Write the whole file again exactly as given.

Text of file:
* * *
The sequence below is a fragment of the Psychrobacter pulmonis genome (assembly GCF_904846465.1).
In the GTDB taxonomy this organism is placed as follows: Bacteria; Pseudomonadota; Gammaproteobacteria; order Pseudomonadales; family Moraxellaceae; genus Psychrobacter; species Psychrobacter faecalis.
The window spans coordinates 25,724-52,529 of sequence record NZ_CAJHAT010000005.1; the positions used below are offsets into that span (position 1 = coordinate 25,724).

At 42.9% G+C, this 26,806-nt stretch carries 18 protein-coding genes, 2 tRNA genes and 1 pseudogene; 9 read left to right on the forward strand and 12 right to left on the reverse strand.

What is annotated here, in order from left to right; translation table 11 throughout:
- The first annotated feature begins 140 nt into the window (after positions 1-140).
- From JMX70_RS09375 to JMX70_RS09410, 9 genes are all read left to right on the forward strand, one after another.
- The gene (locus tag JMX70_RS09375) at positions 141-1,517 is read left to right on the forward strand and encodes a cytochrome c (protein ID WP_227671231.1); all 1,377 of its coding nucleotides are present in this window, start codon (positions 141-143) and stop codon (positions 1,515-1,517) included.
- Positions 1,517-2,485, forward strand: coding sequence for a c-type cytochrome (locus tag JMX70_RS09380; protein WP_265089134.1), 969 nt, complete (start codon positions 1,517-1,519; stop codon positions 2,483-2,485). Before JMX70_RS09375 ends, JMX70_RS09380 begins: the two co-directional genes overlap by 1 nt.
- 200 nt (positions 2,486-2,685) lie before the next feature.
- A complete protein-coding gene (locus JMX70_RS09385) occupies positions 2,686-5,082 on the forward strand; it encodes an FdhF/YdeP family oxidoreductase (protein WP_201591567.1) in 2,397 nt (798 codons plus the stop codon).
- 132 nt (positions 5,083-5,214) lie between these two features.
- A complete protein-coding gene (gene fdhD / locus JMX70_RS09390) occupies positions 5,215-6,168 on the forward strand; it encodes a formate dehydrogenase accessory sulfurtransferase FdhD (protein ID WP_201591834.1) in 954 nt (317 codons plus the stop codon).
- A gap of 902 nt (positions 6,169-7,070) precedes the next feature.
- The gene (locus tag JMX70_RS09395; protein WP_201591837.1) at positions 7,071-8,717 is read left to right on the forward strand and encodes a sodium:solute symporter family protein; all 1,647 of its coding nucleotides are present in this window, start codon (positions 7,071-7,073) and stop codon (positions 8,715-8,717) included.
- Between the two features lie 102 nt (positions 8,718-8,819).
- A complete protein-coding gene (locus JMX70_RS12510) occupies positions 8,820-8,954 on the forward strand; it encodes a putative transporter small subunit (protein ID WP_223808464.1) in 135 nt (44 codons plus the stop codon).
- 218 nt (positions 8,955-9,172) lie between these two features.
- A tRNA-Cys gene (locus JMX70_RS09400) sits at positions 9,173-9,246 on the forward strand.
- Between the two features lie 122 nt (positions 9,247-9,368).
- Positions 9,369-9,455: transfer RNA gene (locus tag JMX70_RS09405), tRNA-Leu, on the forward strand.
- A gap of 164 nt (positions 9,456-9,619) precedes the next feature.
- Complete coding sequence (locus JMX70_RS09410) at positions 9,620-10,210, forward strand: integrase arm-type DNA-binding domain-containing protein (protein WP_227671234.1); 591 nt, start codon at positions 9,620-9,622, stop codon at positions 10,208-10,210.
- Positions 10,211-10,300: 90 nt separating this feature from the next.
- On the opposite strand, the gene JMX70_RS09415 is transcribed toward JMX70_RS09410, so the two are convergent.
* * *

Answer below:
The sequence below is a fragment of the Psychrobacter pulmonis genome (assembly GCF_904846465.1).
In the GTDB taxonomy this organism is placed as follows: Bacteria; Pseudomonadota; Gammaproteobacteria; order Pseudomonadales; family Moraxellaceae; genus Psychrobacter; species Psychrobacter faecalis.
The window spans coordinates 25,724-52,529 of sequence record NZ_CAJHAT010000005.1; the positions used below are offsets into that span (position 1 = coordinate 25,724).

At 42.9% G+C, this 26,806-nt stretch carries 18 protein-coding genes, 2 tRNA genes and 1 pseudogene; 9 read left to right on the forward strand and 12 right to left on the reverse strand.

What is annotated here, in order from left to right; translation table 11 throughout:
- The first annotated feature begins 140 nt into the window (after positions 1-140).
- From JMX70_RS09375 to JMX70_RS09410, 9 genes are all read left to right on the forward strand, one after another.
- The gene (locus tag JMX70_RS09375) at positions 141-1,517 is read left to right on the forward strand and encodes a cytochrome c (protein ID WP_227671231.1); all 1,377 of its coding nucleotides are present in this window, start codon (positions 141-143) and stop codon (positions 1,515-1,517) included.
- Positions 1,517-2,485, forward strand: coding sequence for a c-type cytochrome (locus tag JMX70_RS09380; protein WP_265089134.1), 969 nt, complete (start codon positions 1,517-1,519; stop codon positions 2,483-2,485). Before JMX70_RS09375 ends, JMX70_RS09380 begins: the two co-directional genes overlap by 1 nt.
- 200 nt (positions 2,486-2,685) lie before the next feature.
- A complete protein-coding gene (locus JMX70_RS09385) occupies positions 2,686-5,082 on the forward strand; it encodes an FdhF/YdeP family oxidoreductase (protein WP_201591567.1) in 2,397 nt (798 codons plus the stop codon).
- 132 nt (positions 5,083-5,214) lie between these two features.
- A complete protein-coding gene (gene fdhD / locus JMX70_RS09390) occupies positions 5,215-6,168 on the forward strand; it encodes a formate dehydrogenase accessory sulfurtransferase FdhD (protein ID WP_201591834.1) in 954 nt (317 codons plus the stop codon).
- A gap of 902 nt (positions 6,169-7,070) precedes the next feature.
- The gene (locus tag JMX70_RS09395; protein WP_201591837.1) at positions 7,071-8,717 is read left to right on the forward strand and encodes a sodium:solute symporter family protein; all 1,647 of its coding nucleotides are present in this window, start codon (positions 7,071-7,073) and stop codon (positions 8,715-8,717) included.
- Between the two features lie 102 nt (positions 8,718-8,819).
- A complete protein-coding gene (locus JMX70_RS12510) occupies positions 8,820-8,954 on the forward strand; it encodes a putative transporter small subunit (protein ID WP_223808464.1) in 135 nt (44 codons plus the stop codon).
- 218 nt (positions 8,955-9,172) lie between these two features.
- A tRNA-Cys gene (locus JMX70_RS09400) sits at positions 9,173-9,246 on the forward strand.
- Between the two features lie 122 nt (positions 9,247-9,368).
- Positions 9,369-9,455: transfer RNA gene (locus tag JMX70_RS09405), tRNA-Leu, on the forward strand.
- A gap of 164 nt (positions 9,456-9,619) precedes the next feature.
- Complete coding sequence (locus JMX70_RS09410) at positions 9,620-10,210, forward strand: integrase arm-type DNA-binding domain-containing protein (protein WP_227671234.1); 591 nt, start codon at positions 9,620-9,622, stop codon at positions 10,208-10,210.
- Positions 10,211-10,300: 90 nt separating this feature from the next.
- On the opposite strand, the gene JMX70_RS09415 is transcribed toward JMX70_RS09410, so the two are convergent.